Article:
Key Drivers of CCUS Project Economics

Carbon Capture Utilization and Storage (CCUS)

Waqar Syed, MBA

Since the publication of our report, Bet on CCUS as a Vehicle to Reach Climate Goals, published on March 17, 2021, we have seen an acceleration in CCUS projects under consideration in energy-intensive industries. Currently, these projects are going through their feasibility studies, with the biggest question mark around how to make the investments in carbon capture economically feasible. Alberta is blessed with superior CO2 sequestration potential, and the infrastructure for transporting CO2 either exists or can be developed. In this report, we study the factors that drive the economics of CCUS projects and how governments can help in incentivizing CCUS investments. We also discuss the role and the needs of the public and private sectors in CCUS developments and highlight some private and public companies engaged in CCUS development.  

Why CCUS Matters 
There is no practical way of achieving global net zero by 2050 goals without CCUS being a major part of the solution. International Energy Agency’s Sustainable Development Scenario requires 70-100 new CCUS facilities each year, requiring US$655bn to US$1,280bn in investments, meaning that the size of the financial pie is very large. For sustainable development of Alberta, CCUS provides a path to reaching climate goals while preserving and creating high paying jobs. The importance of CCUS is becoming increasingly obvious as the world grapples with the trilemma of challenges: energy poverty, energy security, and environmental protection.  

Setting Up the CCUS Development Context
In 2021, nearly 100 new CCUS projects were announced globally, with the number well in excess of 150 currently. In Canada, several major projects are in advanced stages of consideration, of which the Oil Sands Pathways to Net Zero is the largest, targeting 40mm T/year of CO2 sequestration at an estimated cost of C$75bn. More projects are needed if 2030 goals are to be met, as IEA in its Sustainable Development Scenario requires 840mm T/year of CCUS capacity by 2030 and 5,600mm T/year by 2050 compared to roughly 40mm T/year today.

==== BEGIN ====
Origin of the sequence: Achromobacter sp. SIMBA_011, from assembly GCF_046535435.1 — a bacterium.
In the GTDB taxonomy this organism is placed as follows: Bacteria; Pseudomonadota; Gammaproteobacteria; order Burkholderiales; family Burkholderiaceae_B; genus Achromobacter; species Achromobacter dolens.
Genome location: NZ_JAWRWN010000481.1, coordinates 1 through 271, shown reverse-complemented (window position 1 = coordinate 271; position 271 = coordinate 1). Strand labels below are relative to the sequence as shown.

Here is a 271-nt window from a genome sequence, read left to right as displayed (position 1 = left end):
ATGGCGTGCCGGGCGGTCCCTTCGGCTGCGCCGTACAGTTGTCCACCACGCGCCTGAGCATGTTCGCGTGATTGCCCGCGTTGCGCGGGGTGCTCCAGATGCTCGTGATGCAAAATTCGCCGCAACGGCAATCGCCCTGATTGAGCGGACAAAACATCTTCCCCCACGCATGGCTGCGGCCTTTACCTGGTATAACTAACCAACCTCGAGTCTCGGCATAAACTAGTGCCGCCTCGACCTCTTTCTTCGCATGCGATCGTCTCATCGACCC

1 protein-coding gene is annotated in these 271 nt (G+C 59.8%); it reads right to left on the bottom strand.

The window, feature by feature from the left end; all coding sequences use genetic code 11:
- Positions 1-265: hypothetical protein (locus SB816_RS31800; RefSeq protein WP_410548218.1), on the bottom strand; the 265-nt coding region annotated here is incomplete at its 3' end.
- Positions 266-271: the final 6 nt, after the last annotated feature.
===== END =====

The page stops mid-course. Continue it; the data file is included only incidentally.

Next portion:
Key Factors Impacting CCUS Project Economics 
A CCUS project’s IRR calculations are heavily dependent on assumptions of project revenues, which are driven by carbon prices, incremental revenue generated through the sale of low-carbon products, and the sale of any excess electricity (energy) generated to run the CCUS process. The cost side of the IRR equation can be heavily influenced by the project’s capital costs, government incentives in the form of grants, tax credits, accelerated depreciation, and operating costs, which are heavily impacted by assumptions around energy costs.  

Government Has A Major Role to Play in CCUS Project Feasibility 
Along with a project’s capital cost, driven primarily by the concentration of CO2 in the stream from which it is being captured, government policies and government financial support are the biggest drivers in ascertaining a CCUS project’s economic feasibility. The Government of Canada (GOC) is raising carbon prices from $50/T in 2022 to $170/T by 2030 and has proposed Investment Tax Credits (ITC) also, but the gold standard remains the recently ramped up US 45Q tax credits and the incentives announced in the Inflation Reduction Act (IRA). While government financial help is needed to make projects economical, one key step the GOC can take is simplifying the process of receiving and monetizing carbon credits, as this will lower entry barriers for private capital. In our view, the GOC should replicate some of the CCUS/hydrogen-related incentives announced in the IRA. 

The writers wish to acknowledge the contribution of James Shou, PhD, CFA in the preparation of the report.

Waqar Syed, Head of Research 720.683.6704

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